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Taxi Drivers Can't Stand The UNGA, But Hotels Kinda Like 'Em

September 29, 2011 at 9:15 AM | by | Comments (0)

The best way for NYC hotels to pull themselves out of the summer slow period is a major event or convention. The UNGA makes them very happy. The UNGA does not, however, make cab drivers happy.

The WSJ ran a piece on Tuesday which gave a voice to the frustrated cab drivers who lose valuable customers each year when the UNGA comes and clogs up all the city streets. Of course, that same problem is a boon to local hotels, who receive the jet-setting delegates (and their entourages) with open arms. We learned, for instance, that for his week-long stay, the president of Sierra Leone booked three entire floors (including the penthouse!) at none other than Hyatt 48Lex, one of the newest hotels around. Someone on the Sierra Leone team must have been doing their research!

Only in one part of the city was a hotel experiencing both the joys and the woes of hosting certain disliked presidents. We don't know if Ahmadinejad would have preferred Hyatt's sleek glass tower (whose lobby is graced with a $15,000 coffeemaker) to the stuffier Warwick, but it didn't seem like he had much of a choice.

In the article, gripes from taxi drivers are contrasted with the kind words of hotel and restaurant managers, who jump at the prospect of more business. In particular, the WSJ spoke to both the Millennium UN Plaza New York and the Grand Hyatt:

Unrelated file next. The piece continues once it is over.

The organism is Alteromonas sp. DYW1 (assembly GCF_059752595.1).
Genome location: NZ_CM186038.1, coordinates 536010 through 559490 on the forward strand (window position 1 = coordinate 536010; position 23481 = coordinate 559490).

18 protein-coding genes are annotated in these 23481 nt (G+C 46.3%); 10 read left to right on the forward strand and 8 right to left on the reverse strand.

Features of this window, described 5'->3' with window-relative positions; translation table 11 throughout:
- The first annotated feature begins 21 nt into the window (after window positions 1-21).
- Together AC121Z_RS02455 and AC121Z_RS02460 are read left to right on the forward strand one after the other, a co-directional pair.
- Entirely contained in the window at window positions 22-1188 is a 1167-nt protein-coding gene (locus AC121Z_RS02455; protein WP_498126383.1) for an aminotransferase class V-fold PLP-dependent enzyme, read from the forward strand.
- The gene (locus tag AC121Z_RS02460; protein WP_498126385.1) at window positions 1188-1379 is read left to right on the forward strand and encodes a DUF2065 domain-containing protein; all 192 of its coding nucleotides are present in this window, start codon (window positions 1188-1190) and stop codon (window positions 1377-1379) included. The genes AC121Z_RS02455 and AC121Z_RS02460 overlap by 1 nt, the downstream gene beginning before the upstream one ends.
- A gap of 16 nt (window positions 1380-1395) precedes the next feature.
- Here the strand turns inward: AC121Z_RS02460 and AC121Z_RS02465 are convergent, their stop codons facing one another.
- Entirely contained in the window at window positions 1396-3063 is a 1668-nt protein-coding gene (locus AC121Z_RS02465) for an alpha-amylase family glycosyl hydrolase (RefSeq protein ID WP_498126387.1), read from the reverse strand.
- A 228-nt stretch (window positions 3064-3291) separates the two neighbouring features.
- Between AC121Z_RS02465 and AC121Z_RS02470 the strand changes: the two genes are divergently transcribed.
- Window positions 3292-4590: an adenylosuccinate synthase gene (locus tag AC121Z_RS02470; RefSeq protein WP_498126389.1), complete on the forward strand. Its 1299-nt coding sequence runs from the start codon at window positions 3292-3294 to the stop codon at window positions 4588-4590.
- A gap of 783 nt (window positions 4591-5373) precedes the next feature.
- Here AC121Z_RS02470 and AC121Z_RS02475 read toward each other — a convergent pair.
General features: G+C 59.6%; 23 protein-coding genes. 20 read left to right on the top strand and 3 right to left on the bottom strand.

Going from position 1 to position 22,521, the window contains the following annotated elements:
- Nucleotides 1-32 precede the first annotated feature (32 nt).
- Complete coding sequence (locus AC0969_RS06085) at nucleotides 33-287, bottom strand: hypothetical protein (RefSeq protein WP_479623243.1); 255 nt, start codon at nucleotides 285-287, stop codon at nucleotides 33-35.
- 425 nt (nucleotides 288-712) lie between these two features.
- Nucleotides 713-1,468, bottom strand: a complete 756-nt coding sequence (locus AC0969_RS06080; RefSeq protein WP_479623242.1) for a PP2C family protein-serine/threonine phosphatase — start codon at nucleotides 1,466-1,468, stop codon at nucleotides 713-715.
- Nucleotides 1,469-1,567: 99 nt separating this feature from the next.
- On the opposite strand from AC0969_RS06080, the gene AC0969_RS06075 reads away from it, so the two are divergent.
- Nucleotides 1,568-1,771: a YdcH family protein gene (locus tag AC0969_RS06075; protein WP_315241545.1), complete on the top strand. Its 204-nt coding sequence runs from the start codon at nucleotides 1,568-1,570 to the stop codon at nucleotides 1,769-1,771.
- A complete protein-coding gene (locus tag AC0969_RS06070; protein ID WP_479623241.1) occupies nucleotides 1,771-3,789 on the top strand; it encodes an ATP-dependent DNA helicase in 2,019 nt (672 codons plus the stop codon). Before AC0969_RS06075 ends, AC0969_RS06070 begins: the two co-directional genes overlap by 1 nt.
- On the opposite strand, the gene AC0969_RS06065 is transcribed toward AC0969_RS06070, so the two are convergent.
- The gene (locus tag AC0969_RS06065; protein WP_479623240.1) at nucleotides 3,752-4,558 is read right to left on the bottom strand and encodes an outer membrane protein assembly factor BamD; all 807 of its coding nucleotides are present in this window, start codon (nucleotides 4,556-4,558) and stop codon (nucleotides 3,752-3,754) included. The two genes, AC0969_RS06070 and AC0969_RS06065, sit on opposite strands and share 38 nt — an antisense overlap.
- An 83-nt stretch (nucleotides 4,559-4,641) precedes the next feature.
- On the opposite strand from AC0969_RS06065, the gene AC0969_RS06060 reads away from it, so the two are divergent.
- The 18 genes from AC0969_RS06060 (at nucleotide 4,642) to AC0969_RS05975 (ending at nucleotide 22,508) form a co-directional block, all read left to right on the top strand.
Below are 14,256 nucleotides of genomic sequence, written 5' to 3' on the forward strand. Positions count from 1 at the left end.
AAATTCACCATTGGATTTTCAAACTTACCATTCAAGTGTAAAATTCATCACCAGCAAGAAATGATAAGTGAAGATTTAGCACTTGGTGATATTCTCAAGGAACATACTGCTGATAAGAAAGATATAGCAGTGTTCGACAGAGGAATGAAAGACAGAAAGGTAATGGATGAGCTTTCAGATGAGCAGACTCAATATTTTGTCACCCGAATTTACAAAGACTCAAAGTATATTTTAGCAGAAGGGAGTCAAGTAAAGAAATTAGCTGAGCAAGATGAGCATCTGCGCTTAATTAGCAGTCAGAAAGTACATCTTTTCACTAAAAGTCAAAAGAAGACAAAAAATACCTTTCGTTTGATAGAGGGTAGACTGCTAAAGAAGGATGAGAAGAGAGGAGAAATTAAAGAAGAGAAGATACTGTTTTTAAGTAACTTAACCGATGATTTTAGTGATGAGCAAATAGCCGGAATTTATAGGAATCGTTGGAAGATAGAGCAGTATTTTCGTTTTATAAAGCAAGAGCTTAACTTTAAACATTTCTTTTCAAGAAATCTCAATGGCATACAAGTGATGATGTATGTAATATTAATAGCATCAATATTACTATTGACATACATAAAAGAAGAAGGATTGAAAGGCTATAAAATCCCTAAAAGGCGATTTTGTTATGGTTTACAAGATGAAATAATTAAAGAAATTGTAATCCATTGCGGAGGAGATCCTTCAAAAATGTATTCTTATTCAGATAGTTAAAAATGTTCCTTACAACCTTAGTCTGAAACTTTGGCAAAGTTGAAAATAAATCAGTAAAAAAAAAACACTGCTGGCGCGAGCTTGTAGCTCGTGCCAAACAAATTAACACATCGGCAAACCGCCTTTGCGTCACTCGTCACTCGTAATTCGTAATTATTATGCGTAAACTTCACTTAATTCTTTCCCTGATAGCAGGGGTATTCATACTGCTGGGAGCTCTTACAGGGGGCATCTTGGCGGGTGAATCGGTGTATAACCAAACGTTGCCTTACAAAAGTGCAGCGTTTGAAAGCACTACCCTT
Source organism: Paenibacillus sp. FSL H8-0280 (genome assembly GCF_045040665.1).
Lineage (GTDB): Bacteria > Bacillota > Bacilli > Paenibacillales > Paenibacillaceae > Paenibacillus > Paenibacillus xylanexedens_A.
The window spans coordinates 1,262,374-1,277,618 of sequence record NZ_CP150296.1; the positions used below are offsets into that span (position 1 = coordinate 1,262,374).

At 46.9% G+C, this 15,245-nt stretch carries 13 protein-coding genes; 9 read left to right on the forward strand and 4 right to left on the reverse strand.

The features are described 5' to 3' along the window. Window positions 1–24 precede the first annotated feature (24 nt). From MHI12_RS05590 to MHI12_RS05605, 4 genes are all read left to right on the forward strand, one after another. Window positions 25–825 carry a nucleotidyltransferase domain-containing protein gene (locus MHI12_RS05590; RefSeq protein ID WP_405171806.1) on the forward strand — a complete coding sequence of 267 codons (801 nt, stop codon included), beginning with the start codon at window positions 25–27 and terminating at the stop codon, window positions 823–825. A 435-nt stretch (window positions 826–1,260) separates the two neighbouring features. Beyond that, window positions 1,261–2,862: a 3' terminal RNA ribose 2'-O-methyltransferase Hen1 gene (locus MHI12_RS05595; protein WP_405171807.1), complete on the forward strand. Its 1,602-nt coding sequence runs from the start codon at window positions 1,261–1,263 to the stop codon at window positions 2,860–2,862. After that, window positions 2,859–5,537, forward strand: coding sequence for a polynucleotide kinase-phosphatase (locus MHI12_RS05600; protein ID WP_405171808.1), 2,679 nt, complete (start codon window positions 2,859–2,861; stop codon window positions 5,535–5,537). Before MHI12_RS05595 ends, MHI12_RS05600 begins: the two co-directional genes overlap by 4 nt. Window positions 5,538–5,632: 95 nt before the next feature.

"'These people have a lot of buying power,' said Wanda Chan, general manager of the Millennium UN Plaza Hotel. 'It's not just good for hotels, it's good for restaurants and conference centers, it's good for everyone. It's great for New York — we're very lucky to have the U.N.'

[The Grand Hyatt's Mark Pardue] said the U.N. General Assembly brings some inconvenience but offers the city's economy a reliable lift each September after the generally slow summer season. He said it compares well to other big draws like the U.S. Open tennis championships, the New York City Marathon, and the first two weeks of December, the peak Christmas shopping season. "It's right up there. We had five delegations staying here. They are here primarily for the business aspect, but they extend beyond the UNGA and take in the sights and sounds, the theater and the shopping.'"

Can we imagine a New York without traffic jams and motorcades? Yes. Would it be the same city without those things? Probably not.

[Photo: Parikiaki]

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